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Financial Literacy

Three Moneymaking Secrets of a Champion Trader

 

Three Moneymaking Secrets of a Champion Trader

By Dr. Steve Sjuggerud, President, Investment U
Thursday, January 22, 2004: Issue #307

David Ryan
can teach you a few things about being a champion trader and winning in the stock market.


With an astounding 161% return,
Ryan won the stock division of the 1985 U.S. Investing Championship. To prove his results were no fluke, Ryan returned to the contest in 1986 and duplicated the feat, registering a 160% return.

Today, I’ll do a quick study of Mr. Ryan’s methods and show you how we can still use three specific points of his 18-year-old strategy to produce triple-digit returns for ourselves.

Strategies Of A Champion Trader Market Wizard 

Ryan helped O’Neil make the “buy high and sell higher” strategy popular.

 

This method of investing, which O’Neil calls the CANSLIM method, is one of the best stock-selection methods available to the individual investor, and Ryan is a master of it. But there are a lot of good ways to pick stocks, and I’m interested in aspects of Ryan’s method that can apply to any investor or trader whether they’re using CANSLIM or not.

 

How Ryan Follows “The Golden Rule of Trading”

 

Despite being an expert stock picker and working seven days a week, Ryan claims he’s right on only half of his picks. But he follows the “golden rule of trading,” which is cut your losers short and let your winners ride.

 

Ryan follows a rigid sell strategy of cutting his losses quickly and making big money on a few stocks that double and triple in price.
Ryan’s success is simple and can be followed by all of us. I learned three lessons from Ryan that I’m constantly using to become more successful in the markets.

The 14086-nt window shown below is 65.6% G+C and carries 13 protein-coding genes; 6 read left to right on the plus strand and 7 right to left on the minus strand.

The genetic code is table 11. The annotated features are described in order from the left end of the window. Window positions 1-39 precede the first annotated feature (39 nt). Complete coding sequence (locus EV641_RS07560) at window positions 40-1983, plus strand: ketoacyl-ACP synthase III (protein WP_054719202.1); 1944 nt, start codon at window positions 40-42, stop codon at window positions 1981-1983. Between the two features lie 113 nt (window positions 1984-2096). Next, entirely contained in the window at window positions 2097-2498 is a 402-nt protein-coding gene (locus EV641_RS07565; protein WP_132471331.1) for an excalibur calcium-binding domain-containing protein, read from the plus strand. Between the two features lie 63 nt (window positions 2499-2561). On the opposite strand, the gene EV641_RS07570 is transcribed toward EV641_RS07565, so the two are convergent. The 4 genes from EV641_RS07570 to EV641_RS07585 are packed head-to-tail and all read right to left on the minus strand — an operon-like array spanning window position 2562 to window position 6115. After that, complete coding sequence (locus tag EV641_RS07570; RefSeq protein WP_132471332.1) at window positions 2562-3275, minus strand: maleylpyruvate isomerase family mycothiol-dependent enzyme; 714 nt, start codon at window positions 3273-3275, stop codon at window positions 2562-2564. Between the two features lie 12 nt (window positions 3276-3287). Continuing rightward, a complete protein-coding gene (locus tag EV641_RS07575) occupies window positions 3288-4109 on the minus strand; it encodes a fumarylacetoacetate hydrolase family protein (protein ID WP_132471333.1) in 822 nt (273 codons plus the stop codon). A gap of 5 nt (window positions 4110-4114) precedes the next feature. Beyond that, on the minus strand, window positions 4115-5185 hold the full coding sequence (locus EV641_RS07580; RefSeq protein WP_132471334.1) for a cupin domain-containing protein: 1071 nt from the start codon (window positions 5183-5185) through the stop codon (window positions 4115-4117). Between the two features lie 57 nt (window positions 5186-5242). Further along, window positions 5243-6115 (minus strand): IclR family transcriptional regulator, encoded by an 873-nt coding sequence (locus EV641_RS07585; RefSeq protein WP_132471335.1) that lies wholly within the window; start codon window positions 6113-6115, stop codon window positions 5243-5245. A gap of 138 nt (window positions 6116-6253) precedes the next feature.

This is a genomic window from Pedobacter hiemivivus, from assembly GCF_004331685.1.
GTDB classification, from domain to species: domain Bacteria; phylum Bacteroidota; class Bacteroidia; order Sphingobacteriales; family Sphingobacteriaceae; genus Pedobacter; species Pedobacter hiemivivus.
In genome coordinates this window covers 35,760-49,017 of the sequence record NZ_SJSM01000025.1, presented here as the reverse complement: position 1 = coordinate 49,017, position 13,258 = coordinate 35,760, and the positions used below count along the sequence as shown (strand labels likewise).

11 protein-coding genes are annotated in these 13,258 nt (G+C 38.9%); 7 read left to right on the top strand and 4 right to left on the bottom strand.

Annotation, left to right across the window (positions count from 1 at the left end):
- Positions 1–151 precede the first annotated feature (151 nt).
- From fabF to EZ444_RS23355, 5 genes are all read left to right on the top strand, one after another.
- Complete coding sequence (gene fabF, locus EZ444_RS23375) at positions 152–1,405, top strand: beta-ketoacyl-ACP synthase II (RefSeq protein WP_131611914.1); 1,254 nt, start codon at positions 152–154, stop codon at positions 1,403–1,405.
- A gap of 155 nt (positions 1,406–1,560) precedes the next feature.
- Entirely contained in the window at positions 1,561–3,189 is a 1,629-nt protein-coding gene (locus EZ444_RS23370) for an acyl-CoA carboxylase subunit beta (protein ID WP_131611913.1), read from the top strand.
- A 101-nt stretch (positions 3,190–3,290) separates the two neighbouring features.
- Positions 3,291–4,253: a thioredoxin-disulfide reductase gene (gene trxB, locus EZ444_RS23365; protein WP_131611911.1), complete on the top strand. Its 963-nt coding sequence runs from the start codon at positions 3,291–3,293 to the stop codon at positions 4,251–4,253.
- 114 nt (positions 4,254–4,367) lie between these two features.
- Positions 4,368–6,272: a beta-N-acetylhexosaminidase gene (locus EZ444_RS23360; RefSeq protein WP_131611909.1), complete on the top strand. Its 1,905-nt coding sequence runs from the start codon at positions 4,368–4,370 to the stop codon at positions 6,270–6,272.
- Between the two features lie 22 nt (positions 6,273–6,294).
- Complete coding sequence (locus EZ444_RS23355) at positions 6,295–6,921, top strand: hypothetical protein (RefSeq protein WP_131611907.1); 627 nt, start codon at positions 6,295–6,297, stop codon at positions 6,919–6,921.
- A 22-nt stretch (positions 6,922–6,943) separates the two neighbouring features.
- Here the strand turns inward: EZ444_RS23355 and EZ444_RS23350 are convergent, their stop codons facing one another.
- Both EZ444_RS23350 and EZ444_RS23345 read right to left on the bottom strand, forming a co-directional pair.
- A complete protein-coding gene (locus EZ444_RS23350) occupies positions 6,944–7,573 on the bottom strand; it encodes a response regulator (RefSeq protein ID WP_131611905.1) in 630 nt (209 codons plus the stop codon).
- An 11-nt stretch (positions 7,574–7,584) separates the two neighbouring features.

• Most traders are right “only” half the time. But they stay in the money by cutting losers quickly and riding the winners.
  • Ryan makes it a point to learn from every mistake he makes. Starting out, I tried to forget my losing trades. Now I keep a journal and go over every trade to learn how I could have done a little better.
  • Ryan knows what will cause him to sell a stock before he buys it. I follow his example and set a stop loss on every position. I think of it as “worst-case scenario” thinking.

Of these, I think the best lesson I’ve learned from David Ryan is learning from my mistakes (I’ve made so many I should be genius by now.)

It may not sound like a big “secret,” but making sure you don’t repeat investment mistakes will bring you much bigger returns than the next best thing in biotechnology.

Good investing,

Steve

David got started early. He bought his first stock at 13. By 16, he was attending investment seminars and reading stock charts.

After graduating college, Ryan followed his dream. He went to famed investor William O’Neil and offered to do any job just to get his foot in the door. He even offered to work for free!


All of David’s hard work paid offhe eventually became a professional money manager and one of the elite traders interviewed by Jack Schwager in the book Market Wizards.

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